Unfortunately, personal power can be abused and distorted in a myriad of ways. Maybe the grownups who were supposed to take care of you didn’t do such a great job. Maybe they ignored your needs, made fun of your needs, or met your basic needs but without any love or comfort. So many of you have grown up feeling powerless because those around you could not or would not meet your needs for love and belonging. So, you started to seek power through control: control over others, control over emotions, control over food and/or body, control over your home, your routine, you name it! Again, this is because power needs an object, and in unhealthy power, the object is control.

Let’s look at a few domains of power and their interplay with disordered eating (this by no means is a complete list):

Ownership

When you own something, you can do with it what you like. Some of you may not have ever felt like you own your body, like it truly belongs to you. Control over eating or body size can become a substitute for your true power to attend to and respond kindly to your body.

Attention

Power needs an object, but it also needs an audience. Sometimes these are one and the same. Sadly, all attention is not created equal. Punitive attention, violent attention, or no attention at all are forms of invalidation and can drain your personal power, giving you the message that your needs are foolish, an intrusion, wrong, or unimportant. Think of attention from its root, to attend. This means to be present, to be helpful, to look after, to manage (you get the drift). Maybe you didn’t have the best examples of healthy attention while growing up, and the eating disorder was there, was trying to help, and took on the management of your emotions (albeit in a way that has cost you your physical and emotional health).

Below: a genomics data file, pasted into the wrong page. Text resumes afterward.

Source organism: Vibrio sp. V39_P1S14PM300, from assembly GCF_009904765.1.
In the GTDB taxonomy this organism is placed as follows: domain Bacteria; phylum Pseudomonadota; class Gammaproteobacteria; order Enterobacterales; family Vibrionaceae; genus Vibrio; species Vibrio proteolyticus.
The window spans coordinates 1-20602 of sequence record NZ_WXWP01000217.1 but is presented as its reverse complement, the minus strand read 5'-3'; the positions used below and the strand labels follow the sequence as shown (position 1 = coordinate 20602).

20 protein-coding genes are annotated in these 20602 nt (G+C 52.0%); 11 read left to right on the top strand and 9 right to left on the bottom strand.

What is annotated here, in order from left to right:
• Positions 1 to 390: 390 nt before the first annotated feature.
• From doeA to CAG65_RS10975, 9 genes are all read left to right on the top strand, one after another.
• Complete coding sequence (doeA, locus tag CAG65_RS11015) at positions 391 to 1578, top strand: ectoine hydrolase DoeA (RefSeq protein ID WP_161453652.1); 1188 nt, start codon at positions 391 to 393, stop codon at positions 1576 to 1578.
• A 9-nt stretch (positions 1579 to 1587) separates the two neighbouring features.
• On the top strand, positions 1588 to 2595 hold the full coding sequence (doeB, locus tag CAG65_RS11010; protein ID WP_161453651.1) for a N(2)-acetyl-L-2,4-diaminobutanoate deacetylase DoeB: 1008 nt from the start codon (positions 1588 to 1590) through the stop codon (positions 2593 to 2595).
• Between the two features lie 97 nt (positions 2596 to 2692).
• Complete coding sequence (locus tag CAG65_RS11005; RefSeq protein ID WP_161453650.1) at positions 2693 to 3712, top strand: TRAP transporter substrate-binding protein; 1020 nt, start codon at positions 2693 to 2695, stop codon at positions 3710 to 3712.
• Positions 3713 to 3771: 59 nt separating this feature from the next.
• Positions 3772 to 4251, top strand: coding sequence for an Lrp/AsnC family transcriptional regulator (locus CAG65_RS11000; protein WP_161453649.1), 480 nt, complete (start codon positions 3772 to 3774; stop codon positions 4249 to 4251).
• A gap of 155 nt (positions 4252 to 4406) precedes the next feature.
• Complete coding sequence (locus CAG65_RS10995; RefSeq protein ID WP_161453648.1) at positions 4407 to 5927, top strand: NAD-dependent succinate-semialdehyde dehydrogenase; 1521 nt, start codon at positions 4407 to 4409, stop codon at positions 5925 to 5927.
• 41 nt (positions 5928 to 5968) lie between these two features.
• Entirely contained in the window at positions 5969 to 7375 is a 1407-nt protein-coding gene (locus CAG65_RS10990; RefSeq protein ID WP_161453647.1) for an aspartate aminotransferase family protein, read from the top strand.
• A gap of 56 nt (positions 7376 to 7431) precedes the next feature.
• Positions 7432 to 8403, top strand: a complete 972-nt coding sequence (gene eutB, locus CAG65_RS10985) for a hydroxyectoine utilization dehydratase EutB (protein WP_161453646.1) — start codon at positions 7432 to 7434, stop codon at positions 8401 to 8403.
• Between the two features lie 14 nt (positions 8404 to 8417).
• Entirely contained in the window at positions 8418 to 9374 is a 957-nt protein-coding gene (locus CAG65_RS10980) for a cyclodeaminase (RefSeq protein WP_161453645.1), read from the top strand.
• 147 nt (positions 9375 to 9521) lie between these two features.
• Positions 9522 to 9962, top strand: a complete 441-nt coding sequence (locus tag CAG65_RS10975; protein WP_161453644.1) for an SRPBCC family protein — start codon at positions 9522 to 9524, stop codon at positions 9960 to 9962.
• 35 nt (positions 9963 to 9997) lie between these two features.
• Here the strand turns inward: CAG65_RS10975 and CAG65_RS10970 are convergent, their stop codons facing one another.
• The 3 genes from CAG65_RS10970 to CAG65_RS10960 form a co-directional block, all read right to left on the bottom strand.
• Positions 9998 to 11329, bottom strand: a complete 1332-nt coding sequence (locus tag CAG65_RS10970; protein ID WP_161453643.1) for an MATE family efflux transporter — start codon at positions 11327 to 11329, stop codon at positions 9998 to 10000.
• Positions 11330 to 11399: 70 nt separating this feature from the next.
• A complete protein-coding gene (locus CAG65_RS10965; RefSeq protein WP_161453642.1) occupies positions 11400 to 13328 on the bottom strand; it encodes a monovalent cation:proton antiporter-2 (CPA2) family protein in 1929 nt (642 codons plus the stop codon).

Position

Most people see a position of authority as a position of power. These power positions include the ability to make a request knowing it will be respected and followed. Some power is clearly bestowed – like a job title of CEO in the work place – and some power positioning is more implicit or dictated by culture – like family and gender roles. When you encounter this form of power, you usually respond with deference or dominance. Yielding control, or attempting to yank it back. You may have given the eating disorder a position of authority on all things food and body, and you go back and forth between listening and following its orders and fighting for control. My answer is to unseat that eating disorder voice from the position of authority and give the power back to you.

Gatekeeping

Another form of power is controlling access to something. Bouncers, receptionists, specialists, and librarians are all examples of roles involving control of access to something: the club, the manager, the knowledge. In healthy personal power, you are the gatekeeper to your body, your time, your energy, and your other resources. When this is abused, you instead become the gatekeeper of your secrets and of your vulnerability.